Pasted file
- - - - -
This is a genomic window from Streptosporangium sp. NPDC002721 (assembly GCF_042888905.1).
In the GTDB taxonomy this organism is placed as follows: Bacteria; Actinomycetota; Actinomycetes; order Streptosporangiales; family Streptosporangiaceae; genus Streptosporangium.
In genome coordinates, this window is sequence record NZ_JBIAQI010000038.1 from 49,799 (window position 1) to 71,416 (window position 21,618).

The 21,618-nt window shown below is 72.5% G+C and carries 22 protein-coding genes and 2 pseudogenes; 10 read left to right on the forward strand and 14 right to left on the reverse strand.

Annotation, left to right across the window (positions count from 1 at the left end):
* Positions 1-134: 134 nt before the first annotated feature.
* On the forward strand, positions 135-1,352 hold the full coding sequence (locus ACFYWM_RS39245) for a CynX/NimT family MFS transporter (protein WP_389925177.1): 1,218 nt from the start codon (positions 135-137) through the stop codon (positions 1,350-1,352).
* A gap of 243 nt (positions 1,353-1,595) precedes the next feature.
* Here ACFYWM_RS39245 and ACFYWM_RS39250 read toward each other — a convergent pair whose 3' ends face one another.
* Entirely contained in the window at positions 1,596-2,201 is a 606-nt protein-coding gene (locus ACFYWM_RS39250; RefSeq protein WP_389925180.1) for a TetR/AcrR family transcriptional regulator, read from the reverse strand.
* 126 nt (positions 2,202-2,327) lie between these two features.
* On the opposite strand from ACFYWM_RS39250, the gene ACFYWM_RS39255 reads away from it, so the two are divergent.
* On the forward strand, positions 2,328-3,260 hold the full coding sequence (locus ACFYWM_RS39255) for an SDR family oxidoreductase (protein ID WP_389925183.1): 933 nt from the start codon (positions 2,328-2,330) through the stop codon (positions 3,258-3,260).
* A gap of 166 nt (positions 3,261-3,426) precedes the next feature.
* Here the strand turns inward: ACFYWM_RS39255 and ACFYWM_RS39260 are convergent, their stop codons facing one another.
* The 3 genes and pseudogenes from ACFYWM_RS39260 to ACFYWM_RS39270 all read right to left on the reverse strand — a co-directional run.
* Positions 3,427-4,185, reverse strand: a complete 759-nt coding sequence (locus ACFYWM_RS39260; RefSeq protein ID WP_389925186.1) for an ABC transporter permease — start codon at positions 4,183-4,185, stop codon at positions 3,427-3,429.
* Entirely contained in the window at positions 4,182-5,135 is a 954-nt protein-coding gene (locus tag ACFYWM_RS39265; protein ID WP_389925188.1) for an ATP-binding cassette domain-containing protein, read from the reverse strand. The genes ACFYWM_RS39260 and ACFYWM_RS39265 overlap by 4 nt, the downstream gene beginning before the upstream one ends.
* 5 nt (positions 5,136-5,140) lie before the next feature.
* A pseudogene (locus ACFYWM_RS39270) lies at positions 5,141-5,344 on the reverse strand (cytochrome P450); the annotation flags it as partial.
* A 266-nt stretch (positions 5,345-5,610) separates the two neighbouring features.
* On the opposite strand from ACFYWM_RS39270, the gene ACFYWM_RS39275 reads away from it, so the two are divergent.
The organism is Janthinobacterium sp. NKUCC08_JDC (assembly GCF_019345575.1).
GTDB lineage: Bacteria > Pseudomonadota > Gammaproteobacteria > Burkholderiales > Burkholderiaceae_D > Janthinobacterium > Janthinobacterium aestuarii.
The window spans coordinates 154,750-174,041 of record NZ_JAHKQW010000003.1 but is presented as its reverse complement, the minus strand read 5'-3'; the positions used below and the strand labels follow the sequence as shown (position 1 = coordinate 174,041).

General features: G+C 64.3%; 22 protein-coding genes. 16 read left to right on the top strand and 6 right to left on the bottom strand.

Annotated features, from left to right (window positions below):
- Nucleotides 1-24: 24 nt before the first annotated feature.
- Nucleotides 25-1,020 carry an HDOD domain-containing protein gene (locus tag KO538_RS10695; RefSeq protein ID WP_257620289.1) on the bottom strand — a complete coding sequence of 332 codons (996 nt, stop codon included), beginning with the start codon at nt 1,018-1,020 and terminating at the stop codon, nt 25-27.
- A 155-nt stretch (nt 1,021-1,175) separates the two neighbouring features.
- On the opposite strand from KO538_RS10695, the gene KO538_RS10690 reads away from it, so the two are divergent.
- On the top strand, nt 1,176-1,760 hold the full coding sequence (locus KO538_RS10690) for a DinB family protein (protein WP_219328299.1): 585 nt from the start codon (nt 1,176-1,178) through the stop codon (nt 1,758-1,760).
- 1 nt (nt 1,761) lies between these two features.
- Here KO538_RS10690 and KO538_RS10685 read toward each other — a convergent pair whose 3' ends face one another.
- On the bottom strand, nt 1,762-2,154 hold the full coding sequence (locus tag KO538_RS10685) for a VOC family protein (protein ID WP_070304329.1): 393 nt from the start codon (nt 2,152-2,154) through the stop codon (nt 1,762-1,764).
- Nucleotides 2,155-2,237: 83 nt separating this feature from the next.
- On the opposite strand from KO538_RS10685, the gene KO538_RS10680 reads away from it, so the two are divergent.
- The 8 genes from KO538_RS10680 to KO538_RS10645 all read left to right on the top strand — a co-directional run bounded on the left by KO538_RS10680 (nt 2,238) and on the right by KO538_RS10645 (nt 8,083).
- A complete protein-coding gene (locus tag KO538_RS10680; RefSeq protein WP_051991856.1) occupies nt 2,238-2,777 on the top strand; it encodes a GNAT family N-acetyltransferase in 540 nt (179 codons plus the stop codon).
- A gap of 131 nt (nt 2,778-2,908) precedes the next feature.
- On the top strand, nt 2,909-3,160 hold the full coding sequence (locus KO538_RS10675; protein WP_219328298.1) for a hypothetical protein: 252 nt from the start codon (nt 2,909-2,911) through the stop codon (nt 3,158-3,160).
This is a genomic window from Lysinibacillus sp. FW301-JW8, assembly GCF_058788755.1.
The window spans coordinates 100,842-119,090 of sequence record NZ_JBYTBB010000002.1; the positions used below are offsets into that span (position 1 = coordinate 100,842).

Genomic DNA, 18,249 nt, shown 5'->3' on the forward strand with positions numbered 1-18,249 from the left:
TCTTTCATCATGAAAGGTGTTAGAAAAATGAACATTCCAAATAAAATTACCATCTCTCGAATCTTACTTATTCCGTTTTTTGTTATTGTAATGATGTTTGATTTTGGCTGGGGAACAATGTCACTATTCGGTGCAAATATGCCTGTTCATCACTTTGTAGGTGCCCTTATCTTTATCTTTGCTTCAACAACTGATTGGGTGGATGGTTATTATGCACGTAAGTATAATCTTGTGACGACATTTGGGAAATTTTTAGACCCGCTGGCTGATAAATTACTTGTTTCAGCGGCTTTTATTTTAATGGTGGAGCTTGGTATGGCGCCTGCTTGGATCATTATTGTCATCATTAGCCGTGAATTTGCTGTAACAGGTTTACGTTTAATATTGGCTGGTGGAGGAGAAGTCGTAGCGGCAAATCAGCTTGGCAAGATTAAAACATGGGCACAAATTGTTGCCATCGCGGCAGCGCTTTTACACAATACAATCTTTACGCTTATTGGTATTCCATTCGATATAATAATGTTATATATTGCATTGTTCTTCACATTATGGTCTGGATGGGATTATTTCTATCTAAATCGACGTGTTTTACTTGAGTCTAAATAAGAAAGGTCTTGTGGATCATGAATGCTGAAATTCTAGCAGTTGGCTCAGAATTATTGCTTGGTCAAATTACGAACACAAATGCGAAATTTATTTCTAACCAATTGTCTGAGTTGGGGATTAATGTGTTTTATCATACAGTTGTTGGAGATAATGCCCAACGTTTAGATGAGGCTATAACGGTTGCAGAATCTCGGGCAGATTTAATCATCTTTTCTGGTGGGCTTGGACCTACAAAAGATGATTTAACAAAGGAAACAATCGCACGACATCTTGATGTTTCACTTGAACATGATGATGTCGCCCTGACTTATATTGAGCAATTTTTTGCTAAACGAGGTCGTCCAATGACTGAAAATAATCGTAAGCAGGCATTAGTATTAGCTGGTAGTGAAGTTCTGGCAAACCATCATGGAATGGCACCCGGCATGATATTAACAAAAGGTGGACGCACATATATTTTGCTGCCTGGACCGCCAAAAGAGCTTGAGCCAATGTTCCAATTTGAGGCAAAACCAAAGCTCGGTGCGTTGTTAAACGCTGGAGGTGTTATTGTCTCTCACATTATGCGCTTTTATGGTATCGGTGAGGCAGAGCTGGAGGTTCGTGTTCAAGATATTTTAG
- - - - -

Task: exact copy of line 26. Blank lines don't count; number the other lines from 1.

General features: G+C 64.3%; 22 protein-coding genes. 16 read left to right on the top strand and 6 right to left on the bottom strand.